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[News Analysis] S. Korea's medical crisis: no end in sight

Despite prolonged confrontation, government, doctors both have little to lose, according to observers

By Choi Jeong-yoon

Published : March 24, 2024 - 15:39

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A day before medical school professors pledged to hand in resignations en masse in protest against the government's plan to increase the medical school enrollment quota, a hospital worker is seen walking at a hospital in Seoul, Sunday. (Yonhap) A day before medical school professors pledged to hand in resignations en masse in protest against the government's plan to increase the medical school enrollment quota, a hospital worker is seen walking at a hospital in Seoul, Sunday. (Yonhap)

The ongoing conflict between the government and medical communities over a medical student quota expansion plan shows no signs of tempering, with both parties refusing to back down despite confusion spreading at hospitals across the country.

Watchers say this week could be the peak of the conflict, as the Health Ministry begins from Tuesday to suspend the medical licenses of trainee doctors who have defied a return-to-work order.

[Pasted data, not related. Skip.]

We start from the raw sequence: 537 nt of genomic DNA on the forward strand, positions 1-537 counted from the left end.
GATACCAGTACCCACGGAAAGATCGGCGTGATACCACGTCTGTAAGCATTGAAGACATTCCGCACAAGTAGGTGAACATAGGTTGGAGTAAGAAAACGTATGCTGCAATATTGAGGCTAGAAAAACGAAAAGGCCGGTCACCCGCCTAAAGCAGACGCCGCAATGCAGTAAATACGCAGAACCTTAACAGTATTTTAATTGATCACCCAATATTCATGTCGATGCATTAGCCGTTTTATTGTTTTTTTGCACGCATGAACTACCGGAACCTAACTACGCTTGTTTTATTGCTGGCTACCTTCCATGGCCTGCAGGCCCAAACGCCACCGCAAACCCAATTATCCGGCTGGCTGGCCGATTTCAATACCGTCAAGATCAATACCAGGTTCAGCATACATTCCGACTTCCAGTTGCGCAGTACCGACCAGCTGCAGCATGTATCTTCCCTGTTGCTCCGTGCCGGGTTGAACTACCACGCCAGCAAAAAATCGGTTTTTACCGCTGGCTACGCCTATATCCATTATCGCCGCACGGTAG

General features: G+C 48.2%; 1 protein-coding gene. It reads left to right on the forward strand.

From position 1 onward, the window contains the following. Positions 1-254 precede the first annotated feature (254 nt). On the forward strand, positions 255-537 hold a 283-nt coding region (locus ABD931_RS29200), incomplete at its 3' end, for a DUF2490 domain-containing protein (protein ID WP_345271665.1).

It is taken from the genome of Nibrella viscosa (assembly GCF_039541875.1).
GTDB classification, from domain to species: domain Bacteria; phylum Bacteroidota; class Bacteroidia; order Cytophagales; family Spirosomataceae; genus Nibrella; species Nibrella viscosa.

The government has sent prior notices of license suspension to some 5,000 trainee doctors, who are required to submit their opinions on the punitive step by Monday. After the deadline, the ministry will be allowed to send formal notices of license suspension from Tuesday.

The presidential office on Sunday confirmed the suspension will take place as planned.

"The government hopes to avoid administrative and judicial actions," said Sung Tae-yoon, presidential chief of staff for policy on Sunday, asking trainee doctors to come back to work before such procedures are initiated.

The Yoon Suk Yeol administration piled pressure on doctors last week by finalizing the procedures for the medical hike plan Wednesday. The government allocated 82 percent of the increased quota to 27 schools outside the Greater Seoul Area, and the remaining 18 percent to schools in Incheon and Gyeonggi Province. No additional seats were granted to the eight medical schools located in the capital city.

The move, marking the first expansion of the medical school admissions quota in 27 years, was met with fierce resistance from the medical circle. Nearly 93 percent of some 13,000 trainee doctors have staged walkouts while medical university professors were planning to tender resignations en masse on Monday.

The reasons behind the ongoing game of chicken between the government and medical circles stem from the notion that both sides have little to lose, observers say.

Amid the walkout of junior doctors, major general hospitals have only been accepting severely ill or emergency patients, sending patients with milder ailments to smaller medical organizations, ultimately stabilizing the chaos at hospitals and taking pressure off the government for failing to handle the "medical crisis."

The government also deployed military surgeons and public health doctors to hospitals hit hard by the strike and formally allowed nurses at major hospitals to perform CPR and administer medication to emergency patients to make up for the shortage of medical staff.